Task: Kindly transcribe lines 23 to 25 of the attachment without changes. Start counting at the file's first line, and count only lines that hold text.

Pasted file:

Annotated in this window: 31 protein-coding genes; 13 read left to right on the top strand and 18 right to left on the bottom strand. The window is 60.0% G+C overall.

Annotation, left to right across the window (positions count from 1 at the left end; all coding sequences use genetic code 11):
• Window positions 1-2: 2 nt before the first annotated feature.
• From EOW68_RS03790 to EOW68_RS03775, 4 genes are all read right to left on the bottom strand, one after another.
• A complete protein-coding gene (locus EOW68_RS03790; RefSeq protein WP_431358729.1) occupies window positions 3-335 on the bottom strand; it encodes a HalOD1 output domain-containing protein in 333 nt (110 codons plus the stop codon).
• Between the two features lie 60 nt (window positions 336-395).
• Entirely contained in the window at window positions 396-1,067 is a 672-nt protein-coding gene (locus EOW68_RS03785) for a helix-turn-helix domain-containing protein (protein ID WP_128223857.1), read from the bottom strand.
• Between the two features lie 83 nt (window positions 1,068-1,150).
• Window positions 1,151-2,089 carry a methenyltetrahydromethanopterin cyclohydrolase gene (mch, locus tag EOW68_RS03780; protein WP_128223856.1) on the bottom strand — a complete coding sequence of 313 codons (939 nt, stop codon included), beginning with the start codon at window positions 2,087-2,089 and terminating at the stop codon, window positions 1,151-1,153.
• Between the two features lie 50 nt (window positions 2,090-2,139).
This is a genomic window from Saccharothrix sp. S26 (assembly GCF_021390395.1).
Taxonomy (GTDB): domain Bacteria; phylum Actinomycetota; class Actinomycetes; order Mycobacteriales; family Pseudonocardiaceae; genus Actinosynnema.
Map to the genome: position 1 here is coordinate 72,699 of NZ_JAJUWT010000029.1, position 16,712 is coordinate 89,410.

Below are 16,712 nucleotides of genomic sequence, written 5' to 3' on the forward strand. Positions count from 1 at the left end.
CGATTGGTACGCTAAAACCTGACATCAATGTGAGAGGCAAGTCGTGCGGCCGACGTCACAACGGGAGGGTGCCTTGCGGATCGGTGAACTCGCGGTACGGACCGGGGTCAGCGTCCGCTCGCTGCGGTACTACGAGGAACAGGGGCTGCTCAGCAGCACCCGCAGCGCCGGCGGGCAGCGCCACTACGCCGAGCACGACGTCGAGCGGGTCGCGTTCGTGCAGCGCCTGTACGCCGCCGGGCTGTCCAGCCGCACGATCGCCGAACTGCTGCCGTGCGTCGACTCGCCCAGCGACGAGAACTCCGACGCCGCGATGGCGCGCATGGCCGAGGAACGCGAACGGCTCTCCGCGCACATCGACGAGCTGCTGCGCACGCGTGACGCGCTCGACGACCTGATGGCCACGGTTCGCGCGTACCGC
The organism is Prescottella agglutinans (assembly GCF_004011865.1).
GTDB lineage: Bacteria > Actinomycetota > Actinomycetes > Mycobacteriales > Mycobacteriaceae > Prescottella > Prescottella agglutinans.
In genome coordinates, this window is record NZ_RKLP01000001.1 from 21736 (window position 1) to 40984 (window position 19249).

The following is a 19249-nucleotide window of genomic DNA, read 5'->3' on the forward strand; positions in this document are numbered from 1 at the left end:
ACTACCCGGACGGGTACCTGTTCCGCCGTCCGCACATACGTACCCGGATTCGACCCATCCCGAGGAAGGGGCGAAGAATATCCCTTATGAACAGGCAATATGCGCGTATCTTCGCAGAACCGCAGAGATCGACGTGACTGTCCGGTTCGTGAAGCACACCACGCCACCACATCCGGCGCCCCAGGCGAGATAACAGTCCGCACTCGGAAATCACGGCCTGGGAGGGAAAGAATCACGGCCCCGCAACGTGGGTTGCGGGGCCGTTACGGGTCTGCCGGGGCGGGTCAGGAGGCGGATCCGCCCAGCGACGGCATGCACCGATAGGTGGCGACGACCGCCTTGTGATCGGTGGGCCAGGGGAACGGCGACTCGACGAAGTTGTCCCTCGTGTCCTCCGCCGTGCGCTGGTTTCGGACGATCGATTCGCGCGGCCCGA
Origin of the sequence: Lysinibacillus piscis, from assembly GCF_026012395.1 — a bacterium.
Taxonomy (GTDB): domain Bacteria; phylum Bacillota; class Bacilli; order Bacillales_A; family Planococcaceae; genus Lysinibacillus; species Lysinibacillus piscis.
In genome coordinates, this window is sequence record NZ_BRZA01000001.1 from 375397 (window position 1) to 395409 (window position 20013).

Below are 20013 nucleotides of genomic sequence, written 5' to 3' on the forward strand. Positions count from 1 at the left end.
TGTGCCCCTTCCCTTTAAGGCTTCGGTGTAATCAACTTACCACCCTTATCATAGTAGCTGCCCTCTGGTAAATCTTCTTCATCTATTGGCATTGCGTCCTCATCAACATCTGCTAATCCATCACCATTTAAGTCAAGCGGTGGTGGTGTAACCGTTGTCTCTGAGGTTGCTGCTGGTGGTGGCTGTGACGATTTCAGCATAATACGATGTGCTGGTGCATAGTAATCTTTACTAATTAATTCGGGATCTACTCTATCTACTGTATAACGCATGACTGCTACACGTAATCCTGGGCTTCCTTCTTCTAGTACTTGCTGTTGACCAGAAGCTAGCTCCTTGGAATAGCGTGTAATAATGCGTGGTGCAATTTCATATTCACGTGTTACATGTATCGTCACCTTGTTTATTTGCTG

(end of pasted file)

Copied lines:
In genome coordinates, this window is sequence record NZ_BRZA01000001.1 from 375397 (window position 1) to 395409 (window position 20013).

Below are 20013 nucleotides of genomic sequence, written 5' to 3' on the forward strand. Positions count from 1 at the left end.
TGTGCCCCTTCCCTTTAAGGCTTCGGTGTAATCAACTTACCACCCTTATCATAGTAGCTGCCCTCTGGTAAATCTTCTTCATCTATTGGCATTGCGTCCTCATCAACATCTGCTAATCCATCACCATTTAAGTCAAGCGGTGGTGGTGTAACCGTTGTCTCTGAGGTTGCTGCTGGTGGTGGCTGTGACGATTTCAGCATAATACGATGTGCTGGTGCATAGTAATCTTTACTAATTAATTCGGGATCTACTCTATCTACTGTATAACGCATGACTGCTACACGTAATCCTGGGCTTCCTTCTTCTAGTACTTGCTGTTGACCAGAAGCTAGCTCCTTGGAATAGCGTGTAATAATGCGTGGTGCAATTTCATATTCACGTGTTACATGTATCGTCACCTTGTTTATTTGCTG